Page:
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Pakistan Prime Minister Nawaz Sharif’s Fate Hangs on ‘Fontgate’

LAHORE, Pakistan — Prime Minister Nawaz Sharif is facing increasingly loud calls to resign as an official investigation into allegations of corruption by him and his family continues to unfold.

And now, the fate of the political dominance of the Sharif family may hinge on a Microsoft font: Calibri.

Pakistan’s Supreme Court set up a five-member Joint Investigation Team (JIT) in April to investigate allegations of financial corruption that surfaced following the release of the infamous Panama Papers.

Image: Pakistan's Prime Minister Nawaz Shari
Pakistan's Prime Minister Nawaz Sharif speaks to media after appearing before an anti-corruption commission in Islamabad on June 15, 2017. Aamir Qureshi / AFP - Getty Images

Sharif was not named in the Panama Papers leak, but his three adult children were linked to numerous offshore accounts that also owned luxury apartments in London’s exclusive Mayfair area. In a months long trial, opposition leaders alleged that the money used to buy the real estate was earned through corruption.

The JIT finally presented their scathing 275-page report looking into the allegations to the Supreme Court on July 10. It charged that Sharif, his sons and daughter had engaged in irregular finances, forgery and perjury.

"There exists a significant disparity between the wealth declared by the respondents and the means through which the respondents had generated income from known or declared sources," the report said, according to a partial copy released to reporters.

Related: Panama Papers: Offshore Assets of World Leaders Revealed by Leak

It also recommended to the court the Sharifs be tried for corruption through Pakistan’s anti-graft authority. The Supreme Court will take up the case on Monday.

As parts of the massive report slowly leaked to the press, the stock market tanked by more than 4 percent, the military declared its intention to stand by the country’s courts and Pakistan’s raucous media went into hyperdrive — predicting the end for Sharif, who is serving his third term as prime minister.

The opposition has seized on the allegations with Imran Khan, the cricket-legend-turned- opposition leader calling on Sharif to “immediately step down.” Other mainstream political parties have backed Khan's demands for Sharif's resignation and fresh elections.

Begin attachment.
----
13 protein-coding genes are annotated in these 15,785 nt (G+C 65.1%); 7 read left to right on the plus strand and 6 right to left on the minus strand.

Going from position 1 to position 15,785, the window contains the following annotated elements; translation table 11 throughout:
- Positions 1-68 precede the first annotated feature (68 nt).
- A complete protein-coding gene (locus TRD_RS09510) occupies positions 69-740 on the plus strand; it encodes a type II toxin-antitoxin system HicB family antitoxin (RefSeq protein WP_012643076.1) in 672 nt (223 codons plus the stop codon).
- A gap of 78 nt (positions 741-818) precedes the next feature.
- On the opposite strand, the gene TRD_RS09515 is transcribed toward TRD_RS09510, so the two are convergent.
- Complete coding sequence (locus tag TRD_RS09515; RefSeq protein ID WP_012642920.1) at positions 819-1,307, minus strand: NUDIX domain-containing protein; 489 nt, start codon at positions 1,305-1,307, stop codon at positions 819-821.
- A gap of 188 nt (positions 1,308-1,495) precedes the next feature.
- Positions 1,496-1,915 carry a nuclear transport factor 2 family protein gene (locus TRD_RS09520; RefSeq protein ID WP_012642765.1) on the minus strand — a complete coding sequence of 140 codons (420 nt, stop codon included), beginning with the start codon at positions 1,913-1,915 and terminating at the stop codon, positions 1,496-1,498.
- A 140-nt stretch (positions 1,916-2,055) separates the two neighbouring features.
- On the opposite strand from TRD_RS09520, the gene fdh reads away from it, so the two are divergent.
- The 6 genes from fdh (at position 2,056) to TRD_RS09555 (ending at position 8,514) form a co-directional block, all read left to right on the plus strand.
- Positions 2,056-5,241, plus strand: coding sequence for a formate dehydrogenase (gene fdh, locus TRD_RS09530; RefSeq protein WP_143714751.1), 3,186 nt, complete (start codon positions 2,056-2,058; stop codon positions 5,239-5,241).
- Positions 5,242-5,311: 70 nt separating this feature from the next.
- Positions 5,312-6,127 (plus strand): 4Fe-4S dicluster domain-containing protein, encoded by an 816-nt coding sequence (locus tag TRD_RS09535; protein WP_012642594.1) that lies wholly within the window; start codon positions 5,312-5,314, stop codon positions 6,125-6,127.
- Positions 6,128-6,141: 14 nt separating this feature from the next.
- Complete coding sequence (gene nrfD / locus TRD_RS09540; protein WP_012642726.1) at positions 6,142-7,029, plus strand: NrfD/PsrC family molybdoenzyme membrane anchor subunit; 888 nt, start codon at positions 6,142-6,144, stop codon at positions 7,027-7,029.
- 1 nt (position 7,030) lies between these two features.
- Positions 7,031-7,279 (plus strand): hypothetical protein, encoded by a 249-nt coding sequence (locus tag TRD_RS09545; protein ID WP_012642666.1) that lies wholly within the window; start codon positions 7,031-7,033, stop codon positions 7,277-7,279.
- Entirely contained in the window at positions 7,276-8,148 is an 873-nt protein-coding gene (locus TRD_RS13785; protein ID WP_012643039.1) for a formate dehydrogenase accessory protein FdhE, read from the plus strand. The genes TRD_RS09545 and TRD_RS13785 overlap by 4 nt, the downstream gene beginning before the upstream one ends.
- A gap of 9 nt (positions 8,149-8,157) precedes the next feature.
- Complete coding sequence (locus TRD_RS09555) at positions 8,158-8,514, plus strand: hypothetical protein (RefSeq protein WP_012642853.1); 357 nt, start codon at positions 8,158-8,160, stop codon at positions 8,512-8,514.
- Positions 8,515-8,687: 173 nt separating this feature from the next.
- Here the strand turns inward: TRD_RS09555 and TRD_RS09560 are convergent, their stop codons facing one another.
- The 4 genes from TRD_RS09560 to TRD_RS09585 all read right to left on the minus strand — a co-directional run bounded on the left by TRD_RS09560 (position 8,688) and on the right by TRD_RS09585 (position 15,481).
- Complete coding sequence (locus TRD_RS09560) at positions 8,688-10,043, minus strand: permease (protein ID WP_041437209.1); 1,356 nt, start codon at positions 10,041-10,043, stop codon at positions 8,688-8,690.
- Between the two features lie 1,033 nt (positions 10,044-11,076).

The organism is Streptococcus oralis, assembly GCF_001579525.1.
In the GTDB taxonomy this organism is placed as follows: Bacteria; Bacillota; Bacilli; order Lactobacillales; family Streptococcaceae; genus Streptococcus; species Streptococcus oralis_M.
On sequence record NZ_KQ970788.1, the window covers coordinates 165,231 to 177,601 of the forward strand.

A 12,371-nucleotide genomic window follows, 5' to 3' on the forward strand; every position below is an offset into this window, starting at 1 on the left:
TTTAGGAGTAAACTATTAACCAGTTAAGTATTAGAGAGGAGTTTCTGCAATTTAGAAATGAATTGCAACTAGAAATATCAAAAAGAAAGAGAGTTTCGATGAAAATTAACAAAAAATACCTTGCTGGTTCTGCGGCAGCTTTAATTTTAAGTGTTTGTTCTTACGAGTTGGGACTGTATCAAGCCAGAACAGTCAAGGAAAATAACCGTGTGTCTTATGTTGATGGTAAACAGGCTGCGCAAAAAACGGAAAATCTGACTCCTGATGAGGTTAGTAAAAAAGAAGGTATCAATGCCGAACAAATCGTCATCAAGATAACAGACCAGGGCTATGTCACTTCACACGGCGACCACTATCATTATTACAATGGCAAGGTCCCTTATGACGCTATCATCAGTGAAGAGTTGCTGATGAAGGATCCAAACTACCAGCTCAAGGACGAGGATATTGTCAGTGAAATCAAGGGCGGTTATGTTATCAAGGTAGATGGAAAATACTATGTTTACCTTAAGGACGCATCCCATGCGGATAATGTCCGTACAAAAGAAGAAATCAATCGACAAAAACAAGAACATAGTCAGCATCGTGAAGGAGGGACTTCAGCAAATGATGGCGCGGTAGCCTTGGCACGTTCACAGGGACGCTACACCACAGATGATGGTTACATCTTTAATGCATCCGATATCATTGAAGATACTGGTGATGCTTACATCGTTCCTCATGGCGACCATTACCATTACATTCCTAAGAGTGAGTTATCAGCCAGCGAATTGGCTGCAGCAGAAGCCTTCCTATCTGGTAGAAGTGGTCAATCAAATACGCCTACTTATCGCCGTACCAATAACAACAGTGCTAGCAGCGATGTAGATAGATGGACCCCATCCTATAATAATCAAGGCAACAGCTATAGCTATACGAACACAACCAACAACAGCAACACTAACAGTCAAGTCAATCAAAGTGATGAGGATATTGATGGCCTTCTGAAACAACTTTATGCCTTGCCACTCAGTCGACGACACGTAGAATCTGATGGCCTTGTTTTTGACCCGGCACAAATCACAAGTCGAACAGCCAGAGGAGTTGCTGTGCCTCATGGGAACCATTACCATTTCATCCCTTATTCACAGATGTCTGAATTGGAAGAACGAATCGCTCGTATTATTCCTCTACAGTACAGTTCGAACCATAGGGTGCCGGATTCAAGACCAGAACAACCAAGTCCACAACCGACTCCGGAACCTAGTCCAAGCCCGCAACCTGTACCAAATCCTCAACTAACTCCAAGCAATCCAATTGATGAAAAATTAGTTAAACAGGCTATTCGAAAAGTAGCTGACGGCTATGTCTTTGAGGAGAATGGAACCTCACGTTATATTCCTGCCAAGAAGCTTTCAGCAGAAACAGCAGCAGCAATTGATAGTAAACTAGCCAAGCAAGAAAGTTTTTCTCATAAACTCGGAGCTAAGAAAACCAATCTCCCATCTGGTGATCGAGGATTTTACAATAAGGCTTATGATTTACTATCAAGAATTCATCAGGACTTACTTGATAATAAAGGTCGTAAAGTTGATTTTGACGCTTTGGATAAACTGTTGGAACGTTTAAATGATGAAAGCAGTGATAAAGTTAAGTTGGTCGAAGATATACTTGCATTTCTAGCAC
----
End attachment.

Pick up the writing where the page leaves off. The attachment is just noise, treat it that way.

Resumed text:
Sharif explicitly dismissed the report for the first time on Thursday.

"The JIT report about our family businesses is the sum of hypotheses, accusations and slander," Sharif said in a statement after meeting his cabinet meeting.

Image: Maryam Nawaz
Maryam Nawaz, daughter of the prime minister, arrives to appear before an anti-corruption commission in Islamabad on July 5, 2017. Aamir Qureshi / AFP - Getty Images

The extremely detailed report was drafted by five investigators, including representatives from the Inter-Services Intelligence Directorate (ISI) and the Corps of Military Intelligence (MI), with the support of foreign lawyers, forensic experts and international financial authorities.

Pakistan’s rowdy social media was particularly galvanized by the findings against Sharif’s daughter, Maryam, who is reportedly being groomed to take over Pakistan’s largest political party.

In an attempt to establish a complicated money trail to show that she is not real owner of the London real estate, but rather just a “trustee” of the properties, Maryam submitted a document dated 2006. The document was typed in Microsoft’s Calibri font.

The problem is, as the investigators noted in their lengthy report, forensic experts and even the creator of Calibri font say it was not commercially available as part of Microsoft Office until 2007.

The report charged that Maryam submitted “submitted fake/falsified documents to the JIT, which is a criminal offence.”

Thus, the probe has earned the moniker "Fontgate" in the local media.

Sharif served as prime minister twice in the 1990s, but was ousted by a military coup in 1999. That led to a decade of exile until he became the nuclear power's prime minister, again, in 2013.

He will have his fate decided by the Supreme Court on Monday. They could disqualify him as prime minister or order a trial.

In a bid to distance itself from the political fracas, Pakistan's powerful military finally weighed in Sunday with spokesman Major Gen. Asif Ghafoor saying that "there is no conspiracy" against the democratically-elected government and that the Army, which has ruled Pakistan for three decades since independence in 1947, "is not directly involved in the court proceedings."